You can choose to receive guaranteed income for a certain timespan. Say you need guaranteed income for just 10 years. Then your guaranteed income can be structured to last for that long. Or you can receive guaranteed income for the rest of your life, regardless of how the markets perform.

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in Annuity
on 03 June, 2020

bonds vs annuities for retirement

If you asked a hundred financial advisors about what they use to construct retirement strategies, you would surely get as many opinions as there are flavors of ice cream.

Many portfolio strategies today call for strategic mixes of equities and bonds. Lots of research is on the so-called 60/40 portfolio, made up of 60% equity assets and 40% bond assets.

The problem is that bonds are particularly vulnerable to interest rate risk, which is the danger of an asset losing value when interest rates rise. And with interest rates sitting at basically zero percent for the foreseeable future, the only direction they can go is up.

This isn't to say that bonds don't have a place in a retirement income strategy. But there is also the flip-side to consider.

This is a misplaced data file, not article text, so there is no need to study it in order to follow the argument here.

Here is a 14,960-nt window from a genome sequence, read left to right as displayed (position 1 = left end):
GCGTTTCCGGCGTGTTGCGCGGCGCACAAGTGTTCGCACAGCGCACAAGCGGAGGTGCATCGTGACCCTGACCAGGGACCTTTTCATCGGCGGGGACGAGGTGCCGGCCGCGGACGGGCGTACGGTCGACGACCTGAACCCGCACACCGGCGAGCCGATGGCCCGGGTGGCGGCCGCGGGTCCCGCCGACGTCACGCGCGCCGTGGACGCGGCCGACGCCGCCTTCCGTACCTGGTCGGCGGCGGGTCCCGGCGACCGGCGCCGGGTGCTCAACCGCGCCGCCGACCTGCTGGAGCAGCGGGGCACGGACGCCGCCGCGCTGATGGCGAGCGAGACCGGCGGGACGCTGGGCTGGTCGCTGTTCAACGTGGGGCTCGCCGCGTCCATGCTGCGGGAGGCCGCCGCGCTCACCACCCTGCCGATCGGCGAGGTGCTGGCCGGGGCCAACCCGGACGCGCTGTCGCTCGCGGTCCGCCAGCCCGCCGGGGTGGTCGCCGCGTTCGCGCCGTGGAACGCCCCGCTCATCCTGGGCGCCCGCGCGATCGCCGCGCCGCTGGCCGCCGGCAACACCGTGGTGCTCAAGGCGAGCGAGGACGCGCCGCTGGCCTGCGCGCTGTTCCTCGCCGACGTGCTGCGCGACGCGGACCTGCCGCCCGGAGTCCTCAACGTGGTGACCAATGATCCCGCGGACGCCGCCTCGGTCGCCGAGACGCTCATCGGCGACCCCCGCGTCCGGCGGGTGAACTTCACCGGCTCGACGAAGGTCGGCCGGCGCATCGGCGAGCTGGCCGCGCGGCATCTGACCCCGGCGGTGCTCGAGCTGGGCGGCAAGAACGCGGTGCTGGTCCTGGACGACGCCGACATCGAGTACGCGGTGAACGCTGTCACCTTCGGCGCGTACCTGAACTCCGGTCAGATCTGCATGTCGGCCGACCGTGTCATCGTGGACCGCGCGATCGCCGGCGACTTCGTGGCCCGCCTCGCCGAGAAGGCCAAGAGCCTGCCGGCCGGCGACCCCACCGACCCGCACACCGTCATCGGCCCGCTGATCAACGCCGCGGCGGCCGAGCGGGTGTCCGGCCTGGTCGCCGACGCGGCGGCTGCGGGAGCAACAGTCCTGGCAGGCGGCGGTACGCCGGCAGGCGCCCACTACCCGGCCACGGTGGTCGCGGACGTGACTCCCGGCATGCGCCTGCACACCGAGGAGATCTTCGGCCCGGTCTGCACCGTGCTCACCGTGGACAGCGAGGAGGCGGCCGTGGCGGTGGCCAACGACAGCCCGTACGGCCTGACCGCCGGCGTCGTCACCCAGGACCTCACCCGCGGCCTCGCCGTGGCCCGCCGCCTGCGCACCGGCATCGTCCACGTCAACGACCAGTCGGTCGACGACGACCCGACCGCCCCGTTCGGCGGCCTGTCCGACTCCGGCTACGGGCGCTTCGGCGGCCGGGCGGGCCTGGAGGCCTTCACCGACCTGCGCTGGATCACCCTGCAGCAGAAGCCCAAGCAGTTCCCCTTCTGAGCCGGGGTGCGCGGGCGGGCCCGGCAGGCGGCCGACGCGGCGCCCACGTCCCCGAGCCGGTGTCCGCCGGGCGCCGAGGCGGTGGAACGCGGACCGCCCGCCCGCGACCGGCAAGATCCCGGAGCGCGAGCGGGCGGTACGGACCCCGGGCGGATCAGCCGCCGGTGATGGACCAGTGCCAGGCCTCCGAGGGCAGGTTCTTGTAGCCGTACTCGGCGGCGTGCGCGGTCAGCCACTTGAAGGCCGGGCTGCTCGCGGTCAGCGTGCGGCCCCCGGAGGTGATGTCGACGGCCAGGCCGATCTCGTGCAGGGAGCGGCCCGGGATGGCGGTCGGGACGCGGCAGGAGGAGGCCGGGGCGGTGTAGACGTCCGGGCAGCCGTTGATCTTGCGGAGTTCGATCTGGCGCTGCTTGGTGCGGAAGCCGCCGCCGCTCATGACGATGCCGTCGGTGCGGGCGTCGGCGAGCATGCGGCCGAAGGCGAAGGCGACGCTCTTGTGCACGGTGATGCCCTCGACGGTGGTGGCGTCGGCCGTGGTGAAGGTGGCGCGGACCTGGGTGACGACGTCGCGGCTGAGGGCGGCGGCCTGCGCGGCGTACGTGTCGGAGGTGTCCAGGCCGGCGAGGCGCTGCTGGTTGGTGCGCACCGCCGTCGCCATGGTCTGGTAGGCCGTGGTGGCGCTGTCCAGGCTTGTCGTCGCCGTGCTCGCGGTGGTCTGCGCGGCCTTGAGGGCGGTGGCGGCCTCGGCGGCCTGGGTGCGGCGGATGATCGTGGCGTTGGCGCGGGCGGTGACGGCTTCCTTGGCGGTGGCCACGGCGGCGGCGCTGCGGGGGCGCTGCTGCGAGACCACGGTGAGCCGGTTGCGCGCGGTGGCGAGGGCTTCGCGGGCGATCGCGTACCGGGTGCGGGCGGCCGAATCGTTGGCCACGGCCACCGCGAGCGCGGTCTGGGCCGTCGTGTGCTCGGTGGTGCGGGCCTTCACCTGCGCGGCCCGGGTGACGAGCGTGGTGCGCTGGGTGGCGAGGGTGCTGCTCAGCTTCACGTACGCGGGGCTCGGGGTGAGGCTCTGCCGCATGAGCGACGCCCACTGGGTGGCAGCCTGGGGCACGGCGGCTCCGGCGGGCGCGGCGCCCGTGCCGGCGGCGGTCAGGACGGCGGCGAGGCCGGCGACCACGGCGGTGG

Do you really have all options on the table if your advisor leaves annuities out of the conversation? Unlike bonds of any sort, annuities are unique in that life insurers include estimates of people's expected mortality into their payouts.

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on 30 April, 2020

social security reserves depleting 2035

For the past few decades, people have been living longer than what Social Security was designed to pay out for. Millions of new retirees are joining the ranks of Social Security benefits recipients, now and in the coming decades.

In time, the outflowing payments to Social Security beneficiaries will start exceeding what Social Security has in reserves. The Social Security Administration will then have a decision to make.

It will have to rely more on the inflows from payroll taxes (and possibly other funding measures) in order to keep up its promised benefits payments to future generations of retirees.

Before the pandemic crisis, Social Security was looking at its reserves being depleted by roughly 2035. But now, over 20 million people have lost their jobs as a result of the spread of the coronavirus.

That is 10% of the U.S. workforce. Payroll taxes that would be pouring into the U.S. Treasury from everyone's paychecks have lessened considerably. As a result, Social Security has been dipping further into its reserve funds in order to keep up its promises to retirees and other benefits recipients.